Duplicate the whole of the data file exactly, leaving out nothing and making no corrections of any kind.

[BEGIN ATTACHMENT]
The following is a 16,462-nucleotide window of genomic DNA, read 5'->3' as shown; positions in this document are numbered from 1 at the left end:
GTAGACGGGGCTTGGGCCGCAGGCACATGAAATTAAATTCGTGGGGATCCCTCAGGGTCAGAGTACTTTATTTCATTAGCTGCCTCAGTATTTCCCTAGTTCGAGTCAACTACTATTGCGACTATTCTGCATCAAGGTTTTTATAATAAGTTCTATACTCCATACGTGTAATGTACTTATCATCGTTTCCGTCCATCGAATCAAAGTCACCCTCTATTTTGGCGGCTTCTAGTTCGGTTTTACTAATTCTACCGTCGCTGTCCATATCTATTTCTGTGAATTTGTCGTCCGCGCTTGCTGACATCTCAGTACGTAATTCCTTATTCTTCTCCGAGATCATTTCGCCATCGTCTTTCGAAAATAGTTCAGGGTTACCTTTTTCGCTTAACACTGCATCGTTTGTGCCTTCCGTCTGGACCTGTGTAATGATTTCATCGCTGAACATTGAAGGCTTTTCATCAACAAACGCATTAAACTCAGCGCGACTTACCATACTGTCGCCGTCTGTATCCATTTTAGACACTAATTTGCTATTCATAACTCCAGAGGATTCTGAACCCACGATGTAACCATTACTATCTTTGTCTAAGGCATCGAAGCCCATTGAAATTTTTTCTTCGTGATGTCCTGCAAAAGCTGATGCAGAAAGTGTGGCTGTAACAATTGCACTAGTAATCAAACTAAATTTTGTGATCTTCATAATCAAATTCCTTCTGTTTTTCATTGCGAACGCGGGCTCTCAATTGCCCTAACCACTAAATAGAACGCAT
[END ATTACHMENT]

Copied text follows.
The following is a 16,462-nucleotide window of genomic DNA, read 5'->3' as shown; positions in this document are numbered from 1 at the left end:
GTAGACGGGGCTTGGGCCGCAGGCACATGAAATTAAATTCGTGGGGATCCCTCAGGGTCAGAGTACTTTATTTCATTAGCTGCCTCAGTATTTCCCTAGTTCGAGTCAACTACTATTGCGACTATTCTGCATCAAGGTTTTTATAATAAGTTCTATACTCCATACGTGTAATGTACTTATCATCGTTTCCGTCCATCGAATCAAAGTCACCCTCTATTTTGGCGGCTTCTAGTTCGGTTTTACTAATTCTACCGTCGCTGTCCATATCTATTTCTGTGAATTTGTCGTCCGCGCTTGCTGACATCTCAGTACGTAATTCCTTATTCTTCTCCGAGATCATTTCGCCATCGTCTTTCGAAAATAGTTCAGGGTTACCTTTTTCGCTTAACACTGCATCGTTTGTGCCTTCCGTCTGGACCTGTGTAATGATTTCATCGCTGAACATTGAAGGCTTTTCATCAACAAACGCATTAAACTCAGCGCGACTTACCATACTGTCGCCGTCTGTATCCATTTTAGACACTAATTTGCTATTCATAACTCCAGAGGATTCTGAACCCACGATGTAACCATTACTATCTTTGTCTAAGGCATCGAAGCCCATTGAAATTTTTTCTTCGTGATGTCCTGCAAAAGCTGATGCAGAAAGTGTGGCTGTAACAATTGCACTAGTAATCAAACTAAATTTTGTGATCTTCATAATCAAATTCCTTCTGTTTTTCATTGCGAACGCGGGCTCTCAATTGCCCTAACCACTAAATAGAACGCAT